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What happens to our body when we see someone attractive?

Seeing someone we find attractive can trigger a complex series of physiological responses in our bodies. These involuntary reactions are influenced by hormones, neurotransmitters, and electrical signals in the nervous system. Understanding what happens can provide insight into human attraction and mating behaviors.

Brain Responses

When we see an attractive person, areas of the brain involved in pleasure, reward, and motivation become activated. These include:

  • Ventral tegmental area (VTA) – Releases dopamine, triggering desire and motivation
  • Nucleus accumbens – Receives dopamine signals, regulating arousal and reward
  • Orbitofrontal cortex – Evaluates visual stimuli and assigns value
  • Amygdala – Processes emotion and emotional memories

Dopamine and oxytocin levels surge, creating feelings of pleasure, excitement, and connection. The heart races as electrical signals shoot along nerve pathways extending into the body.

Eyes and Face

Seeing an attractive person initiates a host of involuntary eye movements and facial muscle reactions:

  • Pupils dilate allowing more light in to see details.
  • Eyes widen and eyebrows raise in interest.
  • Lips part slightly in anticipation.
  • Cheeks blush as blood vessels in the face dilate.

These signals of arousal and welcoming are instinctive and happen without conscious effort. They can be picked up by the other person, fueling mutual interest and attraction.

Cardiovascular System

The heart and circulatory system kick into high gear in response to an attractive person:

  • Heart rate increases to pump more oxygenated blood throughout the body.
  • Blood pressure rises as arteries constrict to push blood faster.
  • Skin flushes as blood vessels dilate near the surface.

These cardiovascular shifts prepare the body for interaction and potential mating behaviors. Increased blood flow results in warm, flushed, tactile skin and visible signs of excitement.

Respiratory System

Seeing an attractive person also sparks the following involuntary respiratory system responses:

  • Breathing quickens to take in more oxygen.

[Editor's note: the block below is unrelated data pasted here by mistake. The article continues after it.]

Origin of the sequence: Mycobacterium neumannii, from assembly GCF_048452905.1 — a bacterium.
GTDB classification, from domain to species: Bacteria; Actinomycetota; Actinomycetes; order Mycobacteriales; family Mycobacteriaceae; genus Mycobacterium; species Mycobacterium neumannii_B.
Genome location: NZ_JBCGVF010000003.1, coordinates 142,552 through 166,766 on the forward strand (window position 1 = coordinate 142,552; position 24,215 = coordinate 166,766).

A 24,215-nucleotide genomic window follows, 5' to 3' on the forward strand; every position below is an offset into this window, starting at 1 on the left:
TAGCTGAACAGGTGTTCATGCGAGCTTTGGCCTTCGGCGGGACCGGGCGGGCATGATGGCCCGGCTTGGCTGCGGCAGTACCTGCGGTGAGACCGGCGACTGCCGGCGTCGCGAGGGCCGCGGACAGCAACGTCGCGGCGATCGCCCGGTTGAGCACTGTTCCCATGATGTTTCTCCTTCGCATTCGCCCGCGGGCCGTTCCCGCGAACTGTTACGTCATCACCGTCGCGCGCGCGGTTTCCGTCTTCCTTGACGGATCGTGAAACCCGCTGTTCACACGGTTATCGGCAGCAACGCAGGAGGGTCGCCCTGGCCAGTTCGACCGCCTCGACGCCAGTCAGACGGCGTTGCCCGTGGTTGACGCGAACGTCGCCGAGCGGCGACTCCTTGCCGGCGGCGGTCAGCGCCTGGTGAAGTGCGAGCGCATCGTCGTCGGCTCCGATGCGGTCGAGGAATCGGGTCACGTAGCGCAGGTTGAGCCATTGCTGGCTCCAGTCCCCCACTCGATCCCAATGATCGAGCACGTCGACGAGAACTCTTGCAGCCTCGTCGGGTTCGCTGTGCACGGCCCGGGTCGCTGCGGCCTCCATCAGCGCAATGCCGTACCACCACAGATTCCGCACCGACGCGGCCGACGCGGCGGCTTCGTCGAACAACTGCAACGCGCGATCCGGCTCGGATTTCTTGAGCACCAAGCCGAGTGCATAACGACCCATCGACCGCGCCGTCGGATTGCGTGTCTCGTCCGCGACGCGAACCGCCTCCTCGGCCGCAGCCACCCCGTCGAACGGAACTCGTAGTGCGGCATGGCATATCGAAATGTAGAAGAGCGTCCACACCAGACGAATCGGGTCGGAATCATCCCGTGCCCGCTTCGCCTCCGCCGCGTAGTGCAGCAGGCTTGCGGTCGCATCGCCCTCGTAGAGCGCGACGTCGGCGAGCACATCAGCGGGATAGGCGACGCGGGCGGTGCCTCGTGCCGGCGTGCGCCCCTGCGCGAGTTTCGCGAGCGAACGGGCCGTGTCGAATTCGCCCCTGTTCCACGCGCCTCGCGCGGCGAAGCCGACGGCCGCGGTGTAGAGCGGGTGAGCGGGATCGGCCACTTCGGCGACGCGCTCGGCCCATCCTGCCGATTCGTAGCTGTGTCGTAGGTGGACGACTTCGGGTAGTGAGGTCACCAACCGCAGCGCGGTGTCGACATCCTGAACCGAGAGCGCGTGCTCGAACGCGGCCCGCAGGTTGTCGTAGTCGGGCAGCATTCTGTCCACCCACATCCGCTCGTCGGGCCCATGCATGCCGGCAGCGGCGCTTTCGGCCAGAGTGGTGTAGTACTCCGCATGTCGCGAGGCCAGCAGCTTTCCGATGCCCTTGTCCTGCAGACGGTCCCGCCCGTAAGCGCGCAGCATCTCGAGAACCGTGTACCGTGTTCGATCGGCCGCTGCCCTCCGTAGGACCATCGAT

• Nostrils flare allowing more air into the nose.
  • Muscles tense in the neck, chest, and abdomen.

Rapid, shallow breathing is reflective of psychological and physiological arousal. Extra oxygen powers activated muscles and energizes the body and brain.

Reproductive System

Signals of attraction also trigger reactions in the reproductive system:

  • Genital arousal – Erection in men, vaginal lubrication in women.
  • Ovulation – Hormone shifts can prompt egg release for conception.
  • Sperm production – Increased testosterone may boost sperm count.

These changes equip the body for potential sexual activity and reproduction. Displays of attraction serve to identify appropriate mating partners.

Endocrine System

Several key hormones surge through the bloodstream when encountering an attractive person, including:

Hormone Effect
Dopamine Triggers desire, motivation, and pleasure
Oxytocin Promotes feelings of connection and bonding
Testosterone Boosts libido, sexual function, and sperm production
Estrogen Increases female arousal and fertility

These powerful hormones drive both short-term mating urges and long-term bonding behaviors.

Nervous System

Seeing someone attractive engages the sympathetic nervous system, known as the “fight or flight” response. Reactions include:

  • Increased neural activity as the brain focuses its attention.
  • Release of excitatory neurotransmitters like dopamine and norepinephrine.
  • Constriction of blood vessels and dilation of pupils.
  • Activation of sweat glands as the body heats up.

These reflexive responses prepare the nervous system for interaction and potential intimacy.

Musculoskeletal System

Physical reactions extend to the muscles and skeleton when encountering an attractive person:

  • Improved posture as the body positions itself for display.
  • Increased muscle tension and fidgeting as the body energizes.
  • Goosebumps as the hair follicles constrict to retain heat.
  • Involuntary head tilt and neck presentation to expose vulnerable areas.

Postural changes and muscle shifts display active interest and attraction. They also showcase physical fitness to a potential mate.

Immune System

Seeing someone attractive even impacts the immune system by:

  • Elevating antibodies and disease-fighting white blood cells.
  • Increasing levels of immune proteins to ward off viruses and infections.
  • Releasing neutrophils to heal injury or damage faster.

A boosted immune response protects the body during mating activities where viruses and bacteria can be exchanged. It also accelerates healing from any harm incurred.


Encountering an attractive person sets off a profound neuro-hormonal cascade throughout the entire body. From brain chemistry to cardiovascular function, involuntary shifts optimize physiology for courtship and reproduction. Human attraction serves the ultimate biological imperative – to pass on genes and propagate the species. While culture and individual personalities add nuance, our bodies’ primal reactions reflect essential biological drives.